H-1B FY 2021 Dates to Remember:

(FY 2020 was last year’s filing window)

Begin Process:           Immediately

Registration:              March 1, 2020 – March 20, 2020

Filing Date:                 April 1, 2020

Start Work:                 October 1, 2020 at the soonest


What is the H-1B visa?

The H-1B visa is for specialty occupations with U.S. employers, Department of Defense projects, and fashion models.  The specialty occupation subcategory is by far the most used H-1b type.  The H-1B visa provides employer-specific work authorization for up to three years at a time, with extensions possible after that.  This category of work permit is limited by the government and is in high demand.  Further, the category is highly regulated with complicated rules governing both the substantive qualification of each case as well as procedural requirements for employers and workers.  For most H-1Bs in the private sector, the filing deadline is the first business day in April, hence why many people refer to March and early April as “H-1B season.”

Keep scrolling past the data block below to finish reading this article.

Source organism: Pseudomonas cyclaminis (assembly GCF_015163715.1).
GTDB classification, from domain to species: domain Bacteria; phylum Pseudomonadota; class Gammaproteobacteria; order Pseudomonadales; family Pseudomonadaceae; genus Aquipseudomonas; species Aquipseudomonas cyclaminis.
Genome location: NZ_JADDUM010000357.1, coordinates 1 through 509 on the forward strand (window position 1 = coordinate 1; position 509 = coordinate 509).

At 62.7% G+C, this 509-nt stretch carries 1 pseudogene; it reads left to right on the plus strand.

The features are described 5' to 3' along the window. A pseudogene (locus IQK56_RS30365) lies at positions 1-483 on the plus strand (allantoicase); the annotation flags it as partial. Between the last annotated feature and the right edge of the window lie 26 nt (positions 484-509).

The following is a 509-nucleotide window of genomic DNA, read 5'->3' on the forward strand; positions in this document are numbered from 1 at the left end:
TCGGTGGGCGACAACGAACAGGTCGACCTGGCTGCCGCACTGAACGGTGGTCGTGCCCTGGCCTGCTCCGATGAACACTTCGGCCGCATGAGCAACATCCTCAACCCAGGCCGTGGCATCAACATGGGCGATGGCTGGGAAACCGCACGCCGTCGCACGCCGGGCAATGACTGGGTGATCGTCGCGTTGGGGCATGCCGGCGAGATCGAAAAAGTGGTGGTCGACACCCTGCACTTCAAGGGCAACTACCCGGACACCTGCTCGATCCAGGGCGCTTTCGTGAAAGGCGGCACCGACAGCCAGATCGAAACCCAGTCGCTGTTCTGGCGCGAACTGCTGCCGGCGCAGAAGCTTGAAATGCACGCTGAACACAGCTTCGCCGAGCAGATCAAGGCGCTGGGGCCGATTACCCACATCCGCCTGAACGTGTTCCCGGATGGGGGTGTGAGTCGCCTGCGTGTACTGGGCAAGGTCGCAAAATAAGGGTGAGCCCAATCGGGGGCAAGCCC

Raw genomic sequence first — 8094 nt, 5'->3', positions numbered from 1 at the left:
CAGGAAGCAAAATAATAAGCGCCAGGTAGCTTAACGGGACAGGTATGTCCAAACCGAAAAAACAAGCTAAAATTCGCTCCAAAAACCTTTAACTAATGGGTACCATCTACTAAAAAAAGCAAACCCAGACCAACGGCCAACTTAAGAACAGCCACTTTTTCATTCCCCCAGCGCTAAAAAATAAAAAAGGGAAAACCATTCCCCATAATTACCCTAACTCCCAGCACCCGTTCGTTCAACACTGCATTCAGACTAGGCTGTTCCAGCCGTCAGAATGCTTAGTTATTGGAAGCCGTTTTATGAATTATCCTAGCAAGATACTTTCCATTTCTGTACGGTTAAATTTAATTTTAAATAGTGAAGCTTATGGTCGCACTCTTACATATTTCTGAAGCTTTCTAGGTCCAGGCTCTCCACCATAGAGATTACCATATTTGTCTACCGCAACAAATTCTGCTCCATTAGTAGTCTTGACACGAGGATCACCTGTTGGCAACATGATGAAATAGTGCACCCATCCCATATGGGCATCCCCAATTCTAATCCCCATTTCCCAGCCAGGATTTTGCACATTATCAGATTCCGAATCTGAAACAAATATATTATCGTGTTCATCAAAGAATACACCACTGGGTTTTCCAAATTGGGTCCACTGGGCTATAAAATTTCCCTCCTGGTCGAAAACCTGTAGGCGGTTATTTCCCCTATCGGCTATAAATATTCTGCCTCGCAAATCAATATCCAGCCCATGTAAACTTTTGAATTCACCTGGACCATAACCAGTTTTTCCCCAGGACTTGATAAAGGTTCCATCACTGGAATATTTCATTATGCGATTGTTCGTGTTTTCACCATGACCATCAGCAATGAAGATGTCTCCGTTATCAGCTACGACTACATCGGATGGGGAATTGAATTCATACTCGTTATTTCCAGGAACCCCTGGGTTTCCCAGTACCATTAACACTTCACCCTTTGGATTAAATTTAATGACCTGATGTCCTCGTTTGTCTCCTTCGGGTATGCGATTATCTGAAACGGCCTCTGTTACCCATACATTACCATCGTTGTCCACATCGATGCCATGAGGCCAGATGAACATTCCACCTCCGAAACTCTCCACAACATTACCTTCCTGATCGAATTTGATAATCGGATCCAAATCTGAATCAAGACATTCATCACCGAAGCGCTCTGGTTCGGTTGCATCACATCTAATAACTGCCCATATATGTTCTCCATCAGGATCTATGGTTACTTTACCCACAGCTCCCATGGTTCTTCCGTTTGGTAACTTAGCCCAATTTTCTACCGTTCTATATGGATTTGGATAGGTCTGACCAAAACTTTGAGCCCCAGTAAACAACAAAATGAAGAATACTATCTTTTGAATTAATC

H-1B Requests for Evidence (“RFEs”)

Like any immigration petition, H-1Bs can be subject to Requests For Evidence (RFE) if the USCIS deems any part of the initial petition insufficient.  RFEs can be procedural, such as requests for updated forms if old ones were submitted.  RFEs can also be substantive, claiming that a petition doesn’t satisfy a necessary legal criterion and requesting evidence to demonstrate otherwise.